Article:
To celebrate the release of Rebecca Maizels novel Stolen Night sequel to Infinite Days, we wanted to do an interesting blog tour for her amazing novel. So on our blog today we wanted to celebrate the release of Stolen Night, now if you don't know about Rebecca's novels the vampires were not so nice at the beginning, so we're going to start by telling you about a vampire story from long ago in London... The High Gate Vampire.
1839 is when the cemetery was opened to the dead. Built by Victorian hands and sealed with the love of loved ones buried there. Hate, love and vampires hung in the air and here's the story......
Two seemingly unconnected incidents occurred within weeks of one another in early 1967. The first involved two 16-year-old convent girls who were walking home at night after having visited friends in Highgate Village. Their return journey took them down Swains Lane past the cemetery. They could not believe their eyes as they passed the graveyard’s north gate at the top of the lane, for in front of them bodies appeared to be emerging from their tombs. One of these schoolgirls later suffered nightly visitations and blood loss. The second incident, some weeks later, involved an engaged couple who were walking down the same lane. Suddenly the female shrieked as she glimpsed something hideous hovering behind the gate’s iron railings. Then her fiancé saw it. They both stood frozen to the ground as the spectre held them in thrall. Its face bore an expression of basilisk horror. Soon others sighted the same phenomenon as it hovered along the path behind the gate where gravestones are visible either side until consumed in darkness. Before long people were talking in hushed tones about the rumoured haunting in local pubs. Some who actually witnessed the spectral figure wrote to their local newspaper to share their experience. Discovery was made of animal carcasses drained of blood.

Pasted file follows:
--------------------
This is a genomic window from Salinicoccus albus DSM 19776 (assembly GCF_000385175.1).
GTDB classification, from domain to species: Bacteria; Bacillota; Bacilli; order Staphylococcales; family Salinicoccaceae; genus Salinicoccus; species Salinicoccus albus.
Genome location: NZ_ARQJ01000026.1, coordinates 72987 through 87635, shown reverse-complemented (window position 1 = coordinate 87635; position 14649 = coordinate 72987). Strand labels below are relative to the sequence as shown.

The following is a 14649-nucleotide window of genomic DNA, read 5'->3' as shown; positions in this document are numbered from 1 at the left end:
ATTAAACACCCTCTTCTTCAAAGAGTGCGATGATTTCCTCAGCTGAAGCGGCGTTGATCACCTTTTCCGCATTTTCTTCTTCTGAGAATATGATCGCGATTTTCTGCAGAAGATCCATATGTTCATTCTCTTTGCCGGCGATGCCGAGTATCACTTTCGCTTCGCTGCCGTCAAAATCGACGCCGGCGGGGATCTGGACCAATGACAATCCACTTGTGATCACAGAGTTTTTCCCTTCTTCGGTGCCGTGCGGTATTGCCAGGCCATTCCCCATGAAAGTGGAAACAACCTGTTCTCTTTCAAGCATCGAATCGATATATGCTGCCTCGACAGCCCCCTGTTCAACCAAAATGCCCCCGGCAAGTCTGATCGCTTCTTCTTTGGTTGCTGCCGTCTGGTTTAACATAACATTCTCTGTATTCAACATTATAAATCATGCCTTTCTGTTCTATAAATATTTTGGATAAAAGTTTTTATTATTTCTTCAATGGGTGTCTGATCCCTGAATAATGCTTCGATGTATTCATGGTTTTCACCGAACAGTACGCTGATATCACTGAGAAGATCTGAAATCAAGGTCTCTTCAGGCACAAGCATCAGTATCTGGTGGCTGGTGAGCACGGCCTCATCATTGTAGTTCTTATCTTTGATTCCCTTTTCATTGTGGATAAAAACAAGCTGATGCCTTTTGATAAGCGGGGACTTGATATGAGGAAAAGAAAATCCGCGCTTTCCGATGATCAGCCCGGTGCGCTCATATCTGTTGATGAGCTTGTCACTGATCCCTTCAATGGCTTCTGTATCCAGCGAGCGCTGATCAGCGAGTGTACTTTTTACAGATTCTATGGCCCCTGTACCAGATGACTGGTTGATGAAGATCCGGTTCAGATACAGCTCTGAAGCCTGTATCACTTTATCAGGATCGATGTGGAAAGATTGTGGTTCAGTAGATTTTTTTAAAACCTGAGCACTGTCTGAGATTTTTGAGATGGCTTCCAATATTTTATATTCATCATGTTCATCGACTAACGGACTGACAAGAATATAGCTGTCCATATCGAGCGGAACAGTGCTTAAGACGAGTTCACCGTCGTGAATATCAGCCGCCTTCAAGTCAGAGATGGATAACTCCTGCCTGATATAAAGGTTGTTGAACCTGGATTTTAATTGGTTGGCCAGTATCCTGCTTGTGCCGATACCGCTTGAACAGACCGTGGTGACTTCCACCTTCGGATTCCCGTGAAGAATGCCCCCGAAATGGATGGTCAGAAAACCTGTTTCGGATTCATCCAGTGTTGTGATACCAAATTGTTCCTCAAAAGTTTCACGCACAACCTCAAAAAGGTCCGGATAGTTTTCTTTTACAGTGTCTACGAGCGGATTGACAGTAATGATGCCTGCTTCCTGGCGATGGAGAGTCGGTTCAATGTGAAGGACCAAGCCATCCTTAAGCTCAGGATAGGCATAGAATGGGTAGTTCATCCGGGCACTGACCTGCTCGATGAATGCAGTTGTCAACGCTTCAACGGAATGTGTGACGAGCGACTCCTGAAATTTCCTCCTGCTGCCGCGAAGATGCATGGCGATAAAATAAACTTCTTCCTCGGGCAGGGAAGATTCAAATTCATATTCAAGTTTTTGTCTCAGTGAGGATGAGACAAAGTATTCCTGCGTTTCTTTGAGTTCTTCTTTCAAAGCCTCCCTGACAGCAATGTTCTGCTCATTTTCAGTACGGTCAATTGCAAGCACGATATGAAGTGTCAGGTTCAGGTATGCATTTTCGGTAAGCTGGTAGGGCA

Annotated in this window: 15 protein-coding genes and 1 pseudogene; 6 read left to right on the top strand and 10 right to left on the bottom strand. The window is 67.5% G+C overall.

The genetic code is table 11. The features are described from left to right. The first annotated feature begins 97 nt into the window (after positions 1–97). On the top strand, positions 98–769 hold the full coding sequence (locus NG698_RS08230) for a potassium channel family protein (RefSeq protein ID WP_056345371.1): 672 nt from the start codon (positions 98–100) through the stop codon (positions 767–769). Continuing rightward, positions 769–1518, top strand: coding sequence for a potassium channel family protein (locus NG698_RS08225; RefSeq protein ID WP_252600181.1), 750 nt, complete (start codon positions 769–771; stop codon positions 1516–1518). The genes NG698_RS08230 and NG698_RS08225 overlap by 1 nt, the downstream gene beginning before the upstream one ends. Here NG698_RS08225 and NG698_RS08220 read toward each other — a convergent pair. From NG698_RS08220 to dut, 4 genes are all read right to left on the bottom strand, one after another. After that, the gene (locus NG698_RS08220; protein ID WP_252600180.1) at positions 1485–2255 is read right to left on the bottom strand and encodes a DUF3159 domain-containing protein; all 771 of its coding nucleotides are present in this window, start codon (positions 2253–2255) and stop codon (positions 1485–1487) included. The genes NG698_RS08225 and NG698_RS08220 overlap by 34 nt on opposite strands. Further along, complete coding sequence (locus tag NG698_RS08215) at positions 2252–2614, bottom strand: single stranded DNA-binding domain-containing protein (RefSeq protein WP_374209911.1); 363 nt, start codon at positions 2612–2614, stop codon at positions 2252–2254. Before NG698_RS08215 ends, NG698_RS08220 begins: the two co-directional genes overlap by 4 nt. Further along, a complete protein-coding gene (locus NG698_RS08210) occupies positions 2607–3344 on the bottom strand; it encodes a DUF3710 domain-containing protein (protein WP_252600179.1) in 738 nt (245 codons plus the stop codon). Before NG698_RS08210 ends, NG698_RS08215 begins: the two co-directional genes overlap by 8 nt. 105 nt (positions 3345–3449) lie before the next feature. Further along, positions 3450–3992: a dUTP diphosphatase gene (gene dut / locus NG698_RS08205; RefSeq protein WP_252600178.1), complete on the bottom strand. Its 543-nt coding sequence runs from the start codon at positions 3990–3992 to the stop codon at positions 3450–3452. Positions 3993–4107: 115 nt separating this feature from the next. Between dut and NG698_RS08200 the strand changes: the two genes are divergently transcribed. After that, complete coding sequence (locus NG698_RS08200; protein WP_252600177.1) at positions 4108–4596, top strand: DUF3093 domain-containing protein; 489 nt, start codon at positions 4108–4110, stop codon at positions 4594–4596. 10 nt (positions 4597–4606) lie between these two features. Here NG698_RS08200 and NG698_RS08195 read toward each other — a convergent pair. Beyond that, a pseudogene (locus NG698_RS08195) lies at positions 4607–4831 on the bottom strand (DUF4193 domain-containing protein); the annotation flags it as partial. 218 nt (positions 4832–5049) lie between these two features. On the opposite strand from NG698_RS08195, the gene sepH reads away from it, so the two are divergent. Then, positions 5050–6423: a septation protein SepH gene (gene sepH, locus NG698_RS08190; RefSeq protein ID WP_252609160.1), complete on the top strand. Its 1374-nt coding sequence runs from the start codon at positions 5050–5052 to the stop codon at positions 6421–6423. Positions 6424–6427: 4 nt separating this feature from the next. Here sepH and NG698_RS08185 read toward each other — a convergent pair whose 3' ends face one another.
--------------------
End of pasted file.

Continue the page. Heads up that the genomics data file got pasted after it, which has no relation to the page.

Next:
They had been so exsanguinated that a forensic sample could not be found. It was only a matter of time before a person was found in the cemetery in a pool of blood. This victim died of wounds to the throat. The police made every attempt to cover-up the vampiristic nature of the death. Seán Manchester informed the public on 27 February 1970 that the cause was most probably a vampire. He appeared on television on 13 March 1970 and repeated his theory. The VRS, whose specialist unit within a larger investigatory organisation (now defunct) had opened the case twelve months earlier, established a history of similar hauntings that went back to before the graveyard existed. A suspected tomb was located and a spoken exorcism performed. This proved to be ineffective.
Life around high gate doesn't sound so good does it? Hopefully that vampire will turn good like Rebecca's ones. Until next time .... Mwahahaha.